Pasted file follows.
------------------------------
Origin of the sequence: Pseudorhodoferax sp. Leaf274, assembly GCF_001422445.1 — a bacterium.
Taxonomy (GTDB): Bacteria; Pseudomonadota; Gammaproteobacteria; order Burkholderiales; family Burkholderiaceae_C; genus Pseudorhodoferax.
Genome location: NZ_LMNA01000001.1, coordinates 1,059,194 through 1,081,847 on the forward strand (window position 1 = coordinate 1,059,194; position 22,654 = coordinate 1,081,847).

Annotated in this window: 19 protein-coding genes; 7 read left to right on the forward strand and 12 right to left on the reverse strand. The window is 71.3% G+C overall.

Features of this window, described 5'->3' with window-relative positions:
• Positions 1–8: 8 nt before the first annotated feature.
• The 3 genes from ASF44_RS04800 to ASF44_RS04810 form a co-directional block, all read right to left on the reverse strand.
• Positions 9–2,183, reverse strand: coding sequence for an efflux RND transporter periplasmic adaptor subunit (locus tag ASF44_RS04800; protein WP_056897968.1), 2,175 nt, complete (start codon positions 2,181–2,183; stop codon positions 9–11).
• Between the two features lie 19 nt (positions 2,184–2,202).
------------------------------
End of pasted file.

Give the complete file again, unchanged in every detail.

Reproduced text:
Origin of the sequence: Pseudorhodoferax sp. Leaf274, assembly GCF_001422445.1 — a bacterium.
Taxonomy (GTDB): Bacteria; Pseudomonadota; Gammaproteobacteria; order Burkholderiales; family Burkholderiaceae_C; genus Pseudorhodoferax.
Genome location: NZ_LMNA01000001.1, coordinates 1,059,194 through 1,081,847 on the forward strand (window position 1 = coordinate 1,059,194; position 22,654 = coordinate 1,081,847).

Annotated in this window: 19 protein-coding genes; 7 read left to right on the forward strand and 12 right to left on the reverse strand. The window is 71.3% G+C overall.

Features of this window, described 5'->3' with window-relative positions:
• Positions 1–8: 8 nt before the first annotated feature.
• The 3 genes from ASF44_RS04800 to ASF44_RS04810 form a co-directional block, all read right to left on the reverse strand.
• Positions 9–2,183, reverse strand: coding sequence for an efflux RND transporter periplasmic adaptor subunit (locus tag ASF44_RS04800; protein WP_056897968.1), 2,175 nt, complete (start codon positions 2,181–2,183; stop codon positions 9–11).
• Between the two features lie 19 nt (positions 2,184–2,202).